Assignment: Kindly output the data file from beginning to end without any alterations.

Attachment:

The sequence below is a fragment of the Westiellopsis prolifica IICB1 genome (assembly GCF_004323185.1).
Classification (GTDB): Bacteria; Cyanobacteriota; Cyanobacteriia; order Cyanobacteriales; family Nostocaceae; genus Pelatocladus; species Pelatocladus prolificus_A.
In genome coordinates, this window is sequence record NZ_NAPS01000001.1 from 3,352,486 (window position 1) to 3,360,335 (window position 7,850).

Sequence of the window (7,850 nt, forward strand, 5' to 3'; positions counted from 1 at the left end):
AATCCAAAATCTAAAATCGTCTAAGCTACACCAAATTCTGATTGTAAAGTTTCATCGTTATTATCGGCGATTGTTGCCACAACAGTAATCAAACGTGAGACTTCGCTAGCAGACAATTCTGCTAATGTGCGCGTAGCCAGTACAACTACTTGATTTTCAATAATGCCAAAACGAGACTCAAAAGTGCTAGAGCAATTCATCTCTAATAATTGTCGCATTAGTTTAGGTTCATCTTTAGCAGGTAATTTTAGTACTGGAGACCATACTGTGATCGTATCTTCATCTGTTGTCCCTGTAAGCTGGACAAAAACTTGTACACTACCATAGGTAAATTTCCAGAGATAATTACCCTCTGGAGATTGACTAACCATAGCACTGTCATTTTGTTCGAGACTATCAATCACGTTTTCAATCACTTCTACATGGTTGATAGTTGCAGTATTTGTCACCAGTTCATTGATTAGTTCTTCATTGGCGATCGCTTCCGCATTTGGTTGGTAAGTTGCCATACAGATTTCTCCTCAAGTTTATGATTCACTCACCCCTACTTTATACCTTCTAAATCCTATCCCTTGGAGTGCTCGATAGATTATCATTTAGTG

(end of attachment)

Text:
The sequence below is a fragment of the Westiellopsis prolifica IICB1 genome (assembly GCF_004323185.1).
Classification (GTDB): Bacteria; Cyanobacteriota; Cyanobacteriia; order Cyanobacteriales; family Nostocaceae; genus Pelatocladus; species Pelatocladus prolificus_A.
In genome coordinates, this window is sequence record NZ_NAPS01000001.1 from 3,352,486 (window position 1) to 3,360,335 (window position 7,850).

Sequence of the window (7,850 nt, forward strand, 5' to 3'; positions counted from 1 at the left end):
AATCCAAAATCTAAAATCGTCTAAGCTACACCAAATTCTGATTGTAAAGTTTCATCGTTATTATCGGCGATTGTTGCCACAACAGTAATCAAACGTGAGACTTCGCTAGCAGACAATTCTGCTAATGTGCGCGTAGCCAGTACAACTACTTGATTTTCAATAATGCCAAAACGAGACTCAAAAGTGCTAGAGCAATTCATCTCTAATAATTGTCGCATTAGTTTAGGTTCATCTTTAGCAGGTAATTTTAGTACTGGAGACCATACTGTGATCGTATCTTCATCTGTTGTCCCTGTAAGCTGGACAAAAACTTGTACACTACCATAGGTAAATTTCCAGAGATAATTACCCTCTGGAGATTGACTAACCATAGCACTGTCATTTTGTTCGAGACTATCAATCACGTTTTCAATCACTTCTACATGGTTGATAGTTGCAGTATTTGTCACCAGTTCATTGATTAGTTCTTCATTGGCGATCGCTTCCGCATTTGGTTGGTAAGTTGCCATACAGATTTCTCCTCAAGTTTATGATTCACTCACCCCTACTTTATACCTTCTAAATCCTATCCCTTGGAGTGCTCGATAGATTATCATTTAGTG